The door to Medea
's house remains closed for the entirety of the play and all of the events and speeches are delivered outside of the house. The door represents more than one metaphorical "barrier" in the play, perhaps most significantly the insurmountable divide that has developed between Medea and Jason
, but it may also be seen to represent the divide between the foreigner (Medea) and the Greeks (everyone else), between Creon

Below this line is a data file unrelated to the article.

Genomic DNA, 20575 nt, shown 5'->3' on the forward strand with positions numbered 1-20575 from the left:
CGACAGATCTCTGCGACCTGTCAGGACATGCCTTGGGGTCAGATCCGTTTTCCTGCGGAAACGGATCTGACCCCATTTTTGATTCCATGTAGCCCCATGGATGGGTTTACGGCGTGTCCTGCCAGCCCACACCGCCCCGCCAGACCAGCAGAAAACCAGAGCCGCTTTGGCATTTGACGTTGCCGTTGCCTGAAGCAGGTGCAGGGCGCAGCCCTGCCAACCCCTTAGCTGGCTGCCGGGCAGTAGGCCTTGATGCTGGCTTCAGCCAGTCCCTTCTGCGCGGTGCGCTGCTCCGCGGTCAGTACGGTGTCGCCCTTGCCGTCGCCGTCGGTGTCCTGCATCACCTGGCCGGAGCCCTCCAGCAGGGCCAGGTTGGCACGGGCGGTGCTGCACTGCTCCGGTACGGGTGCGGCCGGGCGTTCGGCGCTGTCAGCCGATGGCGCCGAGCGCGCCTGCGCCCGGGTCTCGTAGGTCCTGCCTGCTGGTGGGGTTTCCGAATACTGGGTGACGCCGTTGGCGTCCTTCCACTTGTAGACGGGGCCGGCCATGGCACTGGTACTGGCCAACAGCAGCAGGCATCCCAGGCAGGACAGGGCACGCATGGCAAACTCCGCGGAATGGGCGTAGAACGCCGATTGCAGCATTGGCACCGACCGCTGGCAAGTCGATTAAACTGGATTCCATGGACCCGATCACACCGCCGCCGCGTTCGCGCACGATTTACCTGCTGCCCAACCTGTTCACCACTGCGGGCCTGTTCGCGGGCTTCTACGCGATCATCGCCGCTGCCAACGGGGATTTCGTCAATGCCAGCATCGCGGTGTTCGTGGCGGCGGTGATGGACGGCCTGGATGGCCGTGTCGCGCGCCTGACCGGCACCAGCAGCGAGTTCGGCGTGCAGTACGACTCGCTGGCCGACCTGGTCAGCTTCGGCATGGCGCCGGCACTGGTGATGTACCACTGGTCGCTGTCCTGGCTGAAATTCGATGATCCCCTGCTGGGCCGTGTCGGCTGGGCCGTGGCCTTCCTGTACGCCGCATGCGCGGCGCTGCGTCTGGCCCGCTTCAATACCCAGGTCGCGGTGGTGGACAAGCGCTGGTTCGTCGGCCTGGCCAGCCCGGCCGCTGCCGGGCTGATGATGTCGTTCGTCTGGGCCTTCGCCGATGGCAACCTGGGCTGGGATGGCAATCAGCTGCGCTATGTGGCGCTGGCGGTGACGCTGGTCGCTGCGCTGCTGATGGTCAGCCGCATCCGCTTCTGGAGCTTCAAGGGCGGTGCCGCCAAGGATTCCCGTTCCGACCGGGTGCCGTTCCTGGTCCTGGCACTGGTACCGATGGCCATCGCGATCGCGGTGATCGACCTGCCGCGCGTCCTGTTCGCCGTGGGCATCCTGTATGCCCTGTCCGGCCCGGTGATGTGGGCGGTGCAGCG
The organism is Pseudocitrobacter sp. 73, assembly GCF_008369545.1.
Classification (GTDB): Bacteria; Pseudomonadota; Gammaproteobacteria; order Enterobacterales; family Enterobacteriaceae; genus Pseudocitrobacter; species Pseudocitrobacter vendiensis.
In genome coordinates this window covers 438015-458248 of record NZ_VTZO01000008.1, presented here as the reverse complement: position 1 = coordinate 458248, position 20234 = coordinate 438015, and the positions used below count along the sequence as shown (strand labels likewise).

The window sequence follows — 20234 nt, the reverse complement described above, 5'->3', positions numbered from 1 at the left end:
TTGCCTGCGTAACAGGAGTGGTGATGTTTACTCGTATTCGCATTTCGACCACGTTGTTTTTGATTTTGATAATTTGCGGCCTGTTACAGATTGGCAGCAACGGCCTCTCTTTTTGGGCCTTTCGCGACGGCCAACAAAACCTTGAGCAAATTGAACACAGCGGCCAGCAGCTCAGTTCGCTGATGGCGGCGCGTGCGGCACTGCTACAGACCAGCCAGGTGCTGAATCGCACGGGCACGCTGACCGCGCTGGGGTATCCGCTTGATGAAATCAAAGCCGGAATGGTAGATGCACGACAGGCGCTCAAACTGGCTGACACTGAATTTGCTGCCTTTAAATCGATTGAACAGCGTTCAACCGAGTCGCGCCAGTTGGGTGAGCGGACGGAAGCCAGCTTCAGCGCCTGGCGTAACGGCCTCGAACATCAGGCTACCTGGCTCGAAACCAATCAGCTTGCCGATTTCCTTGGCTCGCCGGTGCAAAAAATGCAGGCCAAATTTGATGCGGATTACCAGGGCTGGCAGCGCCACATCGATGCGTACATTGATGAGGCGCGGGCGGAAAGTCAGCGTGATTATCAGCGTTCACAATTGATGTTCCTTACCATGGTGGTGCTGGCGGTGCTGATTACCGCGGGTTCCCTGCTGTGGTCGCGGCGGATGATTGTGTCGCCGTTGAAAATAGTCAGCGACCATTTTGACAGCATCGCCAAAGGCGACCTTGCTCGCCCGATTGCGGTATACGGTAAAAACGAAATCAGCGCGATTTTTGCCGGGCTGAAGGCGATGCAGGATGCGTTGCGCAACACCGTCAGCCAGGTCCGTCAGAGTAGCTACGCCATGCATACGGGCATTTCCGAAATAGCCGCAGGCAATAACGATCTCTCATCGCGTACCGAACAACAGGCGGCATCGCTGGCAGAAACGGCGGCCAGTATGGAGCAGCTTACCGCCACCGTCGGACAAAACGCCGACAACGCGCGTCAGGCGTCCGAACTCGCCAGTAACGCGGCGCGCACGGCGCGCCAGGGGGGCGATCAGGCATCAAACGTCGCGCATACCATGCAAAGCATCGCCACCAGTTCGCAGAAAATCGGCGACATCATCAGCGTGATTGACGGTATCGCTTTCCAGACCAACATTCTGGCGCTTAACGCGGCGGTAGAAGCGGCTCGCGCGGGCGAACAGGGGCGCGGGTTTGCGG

's rulership and true justice, or between truth and true-seeming rhetoric. When Jason commands his men to remove the bolts and open the door they never get a chance to do so: Medea appears above the stage in a flying chariot, carrying her dead children—the barriers will not, will never, be breached.